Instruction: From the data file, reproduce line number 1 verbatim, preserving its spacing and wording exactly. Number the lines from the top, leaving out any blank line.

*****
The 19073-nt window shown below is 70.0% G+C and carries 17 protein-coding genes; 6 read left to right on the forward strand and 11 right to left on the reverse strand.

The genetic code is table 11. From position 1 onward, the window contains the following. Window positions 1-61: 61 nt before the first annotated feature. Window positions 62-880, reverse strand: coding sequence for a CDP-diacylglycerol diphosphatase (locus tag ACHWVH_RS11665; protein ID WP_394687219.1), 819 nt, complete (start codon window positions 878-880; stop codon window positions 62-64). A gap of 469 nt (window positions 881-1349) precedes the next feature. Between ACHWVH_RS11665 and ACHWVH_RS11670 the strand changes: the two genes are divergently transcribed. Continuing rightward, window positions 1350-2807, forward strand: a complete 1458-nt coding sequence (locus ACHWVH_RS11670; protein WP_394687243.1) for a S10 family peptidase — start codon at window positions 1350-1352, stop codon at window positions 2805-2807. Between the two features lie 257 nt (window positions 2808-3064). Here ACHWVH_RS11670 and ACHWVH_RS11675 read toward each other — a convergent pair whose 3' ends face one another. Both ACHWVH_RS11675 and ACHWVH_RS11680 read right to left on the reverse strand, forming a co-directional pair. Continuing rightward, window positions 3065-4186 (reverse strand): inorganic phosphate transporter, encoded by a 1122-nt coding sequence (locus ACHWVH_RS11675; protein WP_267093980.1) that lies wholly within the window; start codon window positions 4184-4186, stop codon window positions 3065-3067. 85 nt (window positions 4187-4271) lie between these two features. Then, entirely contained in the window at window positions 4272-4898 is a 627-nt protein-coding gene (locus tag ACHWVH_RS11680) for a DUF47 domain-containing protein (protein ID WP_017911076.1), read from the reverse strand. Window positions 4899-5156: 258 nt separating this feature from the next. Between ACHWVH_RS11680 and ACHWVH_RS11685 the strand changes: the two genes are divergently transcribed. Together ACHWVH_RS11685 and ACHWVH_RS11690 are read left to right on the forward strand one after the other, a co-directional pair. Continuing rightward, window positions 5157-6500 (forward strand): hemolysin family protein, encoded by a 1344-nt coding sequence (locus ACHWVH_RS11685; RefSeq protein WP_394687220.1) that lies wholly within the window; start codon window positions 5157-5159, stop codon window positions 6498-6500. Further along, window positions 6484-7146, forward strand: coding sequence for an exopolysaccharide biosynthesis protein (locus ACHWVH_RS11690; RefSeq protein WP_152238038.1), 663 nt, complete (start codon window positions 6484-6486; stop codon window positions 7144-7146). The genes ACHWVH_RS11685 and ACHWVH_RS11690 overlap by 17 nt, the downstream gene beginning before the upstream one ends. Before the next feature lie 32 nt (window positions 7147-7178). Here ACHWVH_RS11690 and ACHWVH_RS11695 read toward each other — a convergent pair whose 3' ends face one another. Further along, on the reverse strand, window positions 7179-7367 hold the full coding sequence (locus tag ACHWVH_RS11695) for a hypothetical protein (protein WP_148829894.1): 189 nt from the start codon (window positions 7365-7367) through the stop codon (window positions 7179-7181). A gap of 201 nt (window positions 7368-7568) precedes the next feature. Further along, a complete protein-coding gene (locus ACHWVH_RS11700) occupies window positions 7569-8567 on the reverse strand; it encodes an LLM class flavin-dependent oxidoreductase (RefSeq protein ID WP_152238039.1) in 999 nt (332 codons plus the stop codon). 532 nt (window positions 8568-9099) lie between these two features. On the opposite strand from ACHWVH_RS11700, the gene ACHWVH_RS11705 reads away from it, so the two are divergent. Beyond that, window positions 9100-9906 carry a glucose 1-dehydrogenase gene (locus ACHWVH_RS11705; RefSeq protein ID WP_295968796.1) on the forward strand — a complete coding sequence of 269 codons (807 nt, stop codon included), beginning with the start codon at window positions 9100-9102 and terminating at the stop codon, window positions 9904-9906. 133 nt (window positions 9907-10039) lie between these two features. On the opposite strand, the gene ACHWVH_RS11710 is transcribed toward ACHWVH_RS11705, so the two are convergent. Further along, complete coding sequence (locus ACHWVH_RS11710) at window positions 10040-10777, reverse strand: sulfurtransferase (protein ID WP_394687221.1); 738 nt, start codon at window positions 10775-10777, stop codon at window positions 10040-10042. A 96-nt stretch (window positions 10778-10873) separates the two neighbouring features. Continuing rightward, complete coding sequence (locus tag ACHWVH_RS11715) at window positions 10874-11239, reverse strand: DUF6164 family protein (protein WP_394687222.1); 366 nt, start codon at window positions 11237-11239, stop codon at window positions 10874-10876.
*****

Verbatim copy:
The 19073-nt window shown below is 70.0% G+C and carries 17 protein-coding genes; 6 read left to right on the forward strand and 11 right to left on the reverse strand.